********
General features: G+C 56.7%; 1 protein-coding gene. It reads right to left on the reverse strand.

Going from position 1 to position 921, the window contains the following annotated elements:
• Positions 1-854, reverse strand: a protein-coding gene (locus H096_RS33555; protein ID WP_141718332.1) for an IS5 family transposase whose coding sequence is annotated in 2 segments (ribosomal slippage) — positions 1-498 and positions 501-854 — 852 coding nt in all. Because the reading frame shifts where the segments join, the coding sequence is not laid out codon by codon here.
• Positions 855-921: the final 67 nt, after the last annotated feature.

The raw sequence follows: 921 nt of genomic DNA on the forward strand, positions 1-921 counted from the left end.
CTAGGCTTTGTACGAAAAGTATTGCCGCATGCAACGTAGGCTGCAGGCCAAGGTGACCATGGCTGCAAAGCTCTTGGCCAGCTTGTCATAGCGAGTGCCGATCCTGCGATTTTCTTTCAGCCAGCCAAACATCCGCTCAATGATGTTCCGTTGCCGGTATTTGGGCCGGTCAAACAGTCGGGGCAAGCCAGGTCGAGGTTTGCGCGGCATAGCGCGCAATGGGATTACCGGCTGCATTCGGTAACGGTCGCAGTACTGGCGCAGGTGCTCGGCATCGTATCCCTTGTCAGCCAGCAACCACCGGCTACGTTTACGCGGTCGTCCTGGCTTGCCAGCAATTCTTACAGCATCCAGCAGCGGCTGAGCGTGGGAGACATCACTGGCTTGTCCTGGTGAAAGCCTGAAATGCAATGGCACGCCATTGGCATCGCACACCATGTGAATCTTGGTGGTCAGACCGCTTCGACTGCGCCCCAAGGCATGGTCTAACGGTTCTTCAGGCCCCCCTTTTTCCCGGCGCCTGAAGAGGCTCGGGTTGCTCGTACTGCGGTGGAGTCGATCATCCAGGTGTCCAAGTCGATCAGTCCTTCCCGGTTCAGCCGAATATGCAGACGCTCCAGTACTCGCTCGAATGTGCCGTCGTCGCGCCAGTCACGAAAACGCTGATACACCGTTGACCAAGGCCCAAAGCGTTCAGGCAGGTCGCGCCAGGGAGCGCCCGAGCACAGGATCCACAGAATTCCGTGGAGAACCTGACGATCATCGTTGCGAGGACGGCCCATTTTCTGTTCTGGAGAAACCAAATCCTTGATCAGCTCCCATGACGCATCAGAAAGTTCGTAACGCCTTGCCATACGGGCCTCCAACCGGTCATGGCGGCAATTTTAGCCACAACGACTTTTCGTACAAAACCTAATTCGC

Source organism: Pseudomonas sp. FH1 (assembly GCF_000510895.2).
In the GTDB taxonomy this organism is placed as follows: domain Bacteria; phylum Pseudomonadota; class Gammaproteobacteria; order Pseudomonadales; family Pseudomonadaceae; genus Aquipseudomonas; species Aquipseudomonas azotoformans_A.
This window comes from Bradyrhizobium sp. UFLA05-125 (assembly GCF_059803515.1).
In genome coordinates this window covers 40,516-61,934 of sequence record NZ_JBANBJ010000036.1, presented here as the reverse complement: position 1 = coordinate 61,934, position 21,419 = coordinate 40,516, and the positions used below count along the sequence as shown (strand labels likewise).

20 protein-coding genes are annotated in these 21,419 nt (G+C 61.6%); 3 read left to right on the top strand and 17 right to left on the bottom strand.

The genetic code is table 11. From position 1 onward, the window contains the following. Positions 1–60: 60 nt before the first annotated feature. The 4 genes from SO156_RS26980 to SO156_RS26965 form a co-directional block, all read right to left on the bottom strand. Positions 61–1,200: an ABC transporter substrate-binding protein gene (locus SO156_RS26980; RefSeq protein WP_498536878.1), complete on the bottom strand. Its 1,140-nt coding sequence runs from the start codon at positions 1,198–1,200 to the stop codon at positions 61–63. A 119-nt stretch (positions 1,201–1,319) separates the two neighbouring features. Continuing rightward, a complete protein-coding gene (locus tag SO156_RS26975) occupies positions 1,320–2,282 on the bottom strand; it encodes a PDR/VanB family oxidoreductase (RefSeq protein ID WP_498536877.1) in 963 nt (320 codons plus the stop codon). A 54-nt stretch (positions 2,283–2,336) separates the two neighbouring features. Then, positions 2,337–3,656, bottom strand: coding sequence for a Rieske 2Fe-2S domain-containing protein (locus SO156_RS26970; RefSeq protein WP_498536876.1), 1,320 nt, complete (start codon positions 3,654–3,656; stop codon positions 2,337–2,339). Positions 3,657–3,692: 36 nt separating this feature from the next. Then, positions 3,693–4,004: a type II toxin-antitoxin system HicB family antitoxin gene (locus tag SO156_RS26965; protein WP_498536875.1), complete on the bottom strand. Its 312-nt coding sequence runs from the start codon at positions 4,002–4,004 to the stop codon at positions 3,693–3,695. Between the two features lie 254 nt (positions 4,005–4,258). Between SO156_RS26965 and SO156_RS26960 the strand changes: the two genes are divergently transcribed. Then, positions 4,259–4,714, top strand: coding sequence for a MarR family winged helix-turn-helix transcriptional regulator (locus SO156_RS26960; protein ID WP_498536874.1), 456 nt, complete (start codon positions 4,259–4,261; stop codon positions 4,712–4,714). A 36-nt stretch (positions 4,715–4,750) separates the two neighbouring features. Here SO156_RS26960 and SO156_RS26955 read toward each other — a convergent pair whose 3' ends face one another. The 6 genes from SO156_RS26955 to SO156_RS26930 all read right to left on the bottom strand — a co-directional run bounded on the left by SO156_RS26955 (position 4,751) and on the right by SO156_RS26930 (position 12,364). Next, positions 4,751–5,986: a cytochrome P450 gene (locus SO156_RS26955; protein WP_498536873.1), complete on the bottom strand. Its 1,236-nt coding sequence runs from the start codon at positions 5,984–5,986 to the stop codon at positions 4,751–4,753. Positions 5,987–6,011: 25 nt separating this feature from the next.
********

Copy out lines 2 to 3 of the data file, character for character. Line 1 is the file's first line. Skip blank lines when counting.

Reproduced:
Going from position 1 to position 921, the window contains the following annotated elements:
• Positions 1-854, reverse strand: a protein-coding gene (locus H096_RS33555; protein ID WP_141718332.1) for an IS5 family transposase whose coding sequence is annotated in 2 segments (ribosomal slippage) — positions 1-498 and positions 501-854 — 852 coding nt in all. Because the reading frame shifts where the segments join, the coding sequence is not laid out codon by codon here.